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Originally published Tuesday, August 14, 2012 at 11:00 PM

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Corrected version

At home in a flying saucer

House Proud: On a hill overlooking a highway, the colored lights of what appears to be a flying saucer are visible. A closer examination reveals a spaceship-inspired house.

The New York Times

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JUANA DIAZ, Puerto Rico — In recent weeks, a structure resembling a flying saucer has been seen on a hill in this small village on the south side of the island. At dusk some days, its colored lights are visible from the main highway, causing traffic to almost come to a stop. Curious passers-by who venture off the highway discover that the structure, which appears to be solidly grounded, makes a five-tone sound like the greeting of the mother ship in "Close Encounters of the Third Kind."

The tone poem is muted, but the colored lights and the blinking strobe on the dome make the house hard to miss, which is exactly as the owner wishes. For this is a tale more Gatsbyesque than intergalactic, although the blinking light in this case is not green or at the end of a pier, but lavender and announcing itself to the beloved and the cosmos.

The story of a home 40 years in the making, however, is not one to be rushed, so let us begin by introducing the protagonist, who hails, of course, from a distant land: the city of Ponce, 20 minutes down the road. His name is Roberto Sanchez Rivera, and he is 58, a retired teacher of industrial arts.

As the reporter does not speak Rivera's native tongue, his girlfriend, Maria Martinez, a 56-year-old secretary at the Internal Revenue office in Isabela, who grew up in New York and has been seeing Rivera for two years, agrees to translate.

Those light fixtures, which Rivera added a few months ago at the base of the house, what are they made of?

"Salad bowls from the dollar store," Martinez says. "I don't know if they were $1.99 or $2.99."

She calls to Rivera, who has ducked inside the house for a moment. "Roberto, a como le costaron los bowls de ensalada?" Then, to the reporter: "$1.99."

"When he first started the lighting, he would walk all the way down to the corner and see how it looked," Martinez says, as she and her son, Leandro, 24, and Rivera move into the house to sit at the kitchen table, which hovers several feet off the floor. "On three occasions he went down to the corner. Then he would see the attitude of the people when he turned on the lights — they wouldn't know he was the owner of the house — and he would hear, 'That looks better now,' 'Yeah,' 'Right.' "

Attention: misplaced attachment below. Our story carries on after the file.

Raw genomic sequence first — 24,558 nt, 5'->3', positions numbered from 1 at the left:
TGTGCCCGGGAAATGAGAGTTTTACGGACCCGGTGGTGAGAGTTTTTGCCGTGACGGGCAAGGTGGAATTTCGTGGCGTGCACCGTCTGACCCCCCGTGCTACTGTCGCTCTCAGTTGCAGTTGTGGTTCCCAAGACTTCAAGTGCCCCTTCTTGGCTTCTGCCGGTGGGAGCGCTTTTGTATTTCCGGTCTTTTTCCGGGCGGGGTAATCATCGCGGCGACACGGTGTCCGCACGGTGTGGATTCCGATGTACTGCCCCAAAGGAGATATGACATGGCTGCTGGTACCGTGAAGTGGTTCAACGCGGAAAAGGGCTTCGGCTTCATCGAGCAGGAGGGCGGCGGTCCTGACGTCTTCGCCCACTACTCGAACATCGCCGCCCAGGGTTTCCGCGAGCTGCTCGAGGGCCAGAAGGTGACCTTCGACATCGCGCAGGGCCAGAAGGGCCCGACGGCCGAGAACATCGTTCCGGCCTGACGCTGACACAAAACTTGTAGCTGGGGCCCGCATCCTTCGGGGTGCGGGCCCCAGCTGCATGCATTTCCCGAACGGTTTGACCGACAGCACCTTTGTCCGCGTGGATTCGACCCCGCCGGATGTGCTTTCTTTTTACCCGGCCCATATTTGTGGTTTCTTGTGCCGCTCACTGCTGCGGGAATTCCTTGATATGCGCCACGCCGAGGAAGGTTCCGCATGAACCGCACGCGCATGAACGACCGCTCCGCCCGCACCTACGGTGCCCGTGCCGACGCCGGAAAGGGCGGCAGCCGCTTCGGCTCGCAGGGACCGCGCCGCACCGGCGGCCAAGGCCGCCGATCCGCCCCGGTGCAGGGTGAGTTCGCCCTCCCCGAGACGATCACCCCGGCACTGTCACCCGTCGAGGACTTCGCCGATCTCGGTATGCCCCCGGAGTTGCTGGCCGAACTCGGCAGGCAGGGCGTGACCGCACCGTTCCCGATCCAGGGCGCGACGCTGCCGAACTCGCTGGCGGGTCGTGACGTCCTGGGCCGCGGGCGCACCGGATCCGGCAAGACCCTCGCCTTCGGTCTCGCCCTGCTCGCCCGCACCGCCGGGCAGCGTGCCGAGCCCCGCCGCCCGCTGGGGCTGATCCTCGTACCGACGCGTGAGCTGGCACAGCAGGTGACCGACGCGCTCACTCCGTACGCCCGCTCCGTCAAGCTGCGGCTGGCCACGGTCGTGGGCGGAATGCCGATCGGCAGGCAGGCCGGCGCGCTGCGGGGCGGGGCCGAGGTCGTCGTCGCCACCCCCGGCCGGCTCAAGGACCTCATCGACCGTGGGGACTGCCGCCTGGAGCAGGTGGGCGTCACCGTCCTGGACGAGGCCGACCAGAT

Wow, they really do walk among us.

What about the four-tone beep, which, it turns out, actually is from "Close Encounters of the Third Kind"?

"He downloaded it from the Internet," Martinez says. You might think that a fellow who builds a house in the shape of a spaceship would believe in visitors from outer space, but that is not the case. Rivera is not even particularly interested in movies about outer space, and often confuses "Close Encounters" with, as he puts it, "the one with the finger ...'E.T.' "

He is simply a creative man, Martinez insists. Back in high school, he decided that one day he would build a house that was unlike any other. And after getting a degree in fine arts and studying industrial design, he had the ability to do that.

Rivera, who has the soul of an artist, bought the property where his house stands for $95,000 in 2002 and was able to build a three-bedroom, two-bathroom home on it for about $150,000, using discount-store knickknacks and discarded auto parts. "Repurposed" is too weak a word to do justice to Rivera's ingenuity when confronted with a scrap of tin.

Those metallic boxes on the flying saucer's dome, which suggest a sophisticated communications system or perhaps a weapon that could smash our sorry planet into smithereens? Ashtrays from the dollar store (Rivera used about 200).

Many of the sculptural light fixtures are made from car parts. The living room shades were once seat belts, and the fountain in the dining room is made from old utensils and pots and pans.

Rivera also built the furniture, most of which is mounted on the wall a few inches off the floor. He grew up in the barrio, he explains, and there were a lot of insects. Plus, having furniture a few inches off the floor makes it easier to clean the house.

He built the cabinets and closets as well. And the toilet seat that serves as the base for the overhead lighting in the master bedroom? His design. It echoes the toilet, Martinez explains.

In the guest bathroom, the ceiling is made from bath towels, pulled taut and shellacked. There is also an arresting painting by Rivera that shows an older man with his arm around a young man's shoulder and, in the background, a long-haired woman who has turned away. The young man has a prominent tear running down his cheek.